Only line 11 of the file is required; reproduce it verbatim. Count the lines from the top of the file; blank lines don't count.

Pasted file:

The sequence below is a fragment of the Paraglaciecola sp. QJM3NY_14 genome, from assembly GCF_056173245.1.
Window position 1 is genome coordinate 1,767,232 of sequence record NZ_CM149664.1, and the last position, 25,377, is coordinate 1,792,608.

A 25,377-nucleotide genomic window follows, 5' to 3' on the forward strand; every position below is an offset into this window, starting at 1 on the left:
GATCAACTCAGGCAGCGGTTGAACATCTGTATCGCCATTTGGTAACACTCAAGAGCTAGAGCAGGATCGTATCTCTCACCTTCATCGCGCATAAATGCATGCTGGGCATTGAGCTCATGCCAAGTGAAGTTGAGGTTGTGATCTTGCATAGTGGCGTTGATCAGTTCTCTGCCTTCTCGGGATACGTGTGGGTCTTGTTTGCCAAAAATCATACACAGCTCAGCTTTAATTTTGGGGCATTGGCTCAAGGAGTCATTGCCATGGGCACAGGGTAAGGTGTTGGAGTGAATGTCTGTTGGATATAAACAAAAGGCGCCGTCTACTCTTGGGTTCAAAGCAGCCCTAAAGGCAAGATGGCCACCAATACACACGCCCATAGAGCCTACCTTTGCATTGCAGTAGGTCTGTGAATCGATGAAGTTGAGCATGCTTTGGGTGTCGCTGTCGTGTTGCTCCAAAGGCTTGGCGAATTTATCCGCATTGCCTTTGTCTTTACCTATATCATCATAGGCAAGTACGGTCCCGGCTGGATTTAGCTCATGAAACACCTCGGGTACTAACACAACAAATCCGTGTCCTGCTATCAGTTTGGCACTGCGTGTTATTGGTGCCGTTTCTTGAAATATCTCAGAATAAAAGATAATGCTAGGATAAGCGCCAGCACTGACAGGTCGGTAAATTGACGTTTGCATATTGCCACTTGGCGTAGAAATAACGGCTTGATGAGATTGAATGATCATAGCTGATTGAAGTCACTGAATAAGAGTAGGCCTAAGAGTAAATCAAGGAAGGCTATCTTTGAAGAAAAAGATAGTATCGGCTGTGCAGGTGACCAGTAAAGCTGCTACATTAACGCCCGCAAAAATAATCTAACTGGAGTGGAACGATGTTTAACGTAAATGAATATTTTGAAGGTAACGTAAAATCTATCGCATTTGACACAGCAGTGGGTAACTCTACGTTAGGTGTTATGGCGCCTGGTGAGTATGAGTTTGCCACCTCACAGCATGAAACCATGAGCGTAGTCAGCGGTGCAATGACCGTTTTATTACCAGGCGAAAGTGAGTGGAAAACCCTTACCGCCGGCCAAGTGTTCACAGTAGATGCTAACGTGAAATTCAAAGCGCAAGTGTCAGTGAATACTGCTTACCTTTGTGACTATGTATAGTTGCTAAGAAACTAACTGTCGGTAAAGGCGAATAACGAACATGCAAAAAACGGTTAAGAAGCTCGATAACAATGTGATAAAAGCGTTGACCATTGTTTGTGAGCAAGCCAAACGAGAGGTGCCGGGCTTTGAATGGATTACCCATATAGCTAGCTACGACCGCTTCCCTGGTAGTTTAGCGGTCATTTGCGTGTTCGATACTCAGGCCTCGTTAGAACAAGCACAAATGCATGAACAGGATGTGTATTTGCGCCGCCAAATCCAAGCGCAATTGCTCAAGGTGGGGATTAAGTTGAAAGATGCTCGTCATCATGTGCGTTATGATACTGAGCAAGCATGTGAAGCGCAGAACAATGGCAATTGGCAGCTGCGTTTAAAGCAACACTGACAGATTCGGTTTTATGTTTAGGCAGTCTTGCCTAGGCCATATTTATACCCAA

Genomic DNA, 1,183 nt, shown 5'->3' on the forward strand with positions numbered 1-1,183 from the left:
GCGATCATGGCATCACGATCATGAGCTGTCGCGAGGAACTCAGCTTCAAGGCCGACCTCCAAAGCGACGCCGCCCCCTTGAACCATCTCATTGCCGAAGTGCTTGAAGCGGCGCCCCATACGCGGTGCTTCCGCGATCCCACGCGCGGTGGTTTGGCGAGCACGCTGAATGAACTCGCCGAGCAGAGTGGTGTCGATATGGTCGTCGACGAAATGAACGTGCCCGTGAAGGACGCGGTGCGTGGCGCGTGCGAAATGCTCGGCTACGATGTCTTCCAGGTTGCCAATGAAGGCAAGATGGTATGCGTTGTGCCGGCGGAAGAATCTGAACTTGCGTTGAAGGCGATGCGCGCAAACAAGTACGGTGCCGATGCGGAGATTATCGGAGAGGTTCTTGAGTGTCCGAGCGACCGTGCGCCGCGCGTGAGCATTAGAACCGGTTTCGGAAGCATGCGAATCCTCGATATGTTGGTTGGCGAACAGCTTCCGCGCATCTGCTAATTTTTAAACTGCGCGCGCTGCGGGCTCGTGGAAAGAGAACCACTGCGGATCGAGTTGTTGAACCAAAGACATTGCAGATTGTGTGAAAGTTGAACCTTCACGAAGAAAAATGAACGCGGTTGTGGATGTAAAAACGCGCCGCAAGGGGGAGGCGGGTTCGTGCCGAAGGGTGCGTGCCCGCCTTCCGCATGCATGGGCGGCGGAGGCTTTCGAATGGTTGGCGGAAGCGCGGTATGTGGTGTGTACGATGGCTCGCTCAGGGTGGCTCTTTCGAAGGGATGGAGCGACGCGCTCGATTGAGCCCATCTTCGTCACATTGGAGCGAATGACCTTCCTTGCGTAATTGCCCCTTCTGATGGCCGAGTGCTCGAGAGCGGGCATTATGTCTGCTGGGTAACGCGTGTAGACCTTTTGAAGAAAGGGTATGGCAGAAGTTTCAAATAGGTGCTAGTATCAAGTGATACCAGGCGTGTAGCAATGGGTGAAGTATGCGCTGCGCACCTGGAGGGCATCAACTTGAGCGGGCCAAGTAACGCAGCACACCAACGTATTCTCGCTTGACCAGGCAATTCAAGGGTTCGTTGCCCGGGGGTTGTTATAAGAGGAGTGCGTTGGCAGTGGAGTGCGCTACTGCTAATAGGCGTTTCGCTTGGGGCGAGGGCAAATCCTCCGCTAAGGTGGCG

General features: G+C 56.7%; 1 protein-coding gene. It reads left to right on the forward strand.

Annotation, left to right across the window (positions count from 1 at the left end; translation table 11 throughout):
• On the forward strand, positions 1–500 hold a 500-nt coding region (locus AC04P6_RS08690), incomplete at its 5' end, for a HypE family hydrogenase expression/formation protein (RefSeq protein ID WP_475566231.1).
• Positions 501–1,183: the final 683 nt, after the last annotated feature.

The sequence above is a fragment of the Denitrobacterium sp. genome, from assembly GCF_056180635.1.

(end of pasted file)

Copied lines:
The sequence above is a fragment of the Denitrobacterium sp. genome, from assembly GCF_056180635.1.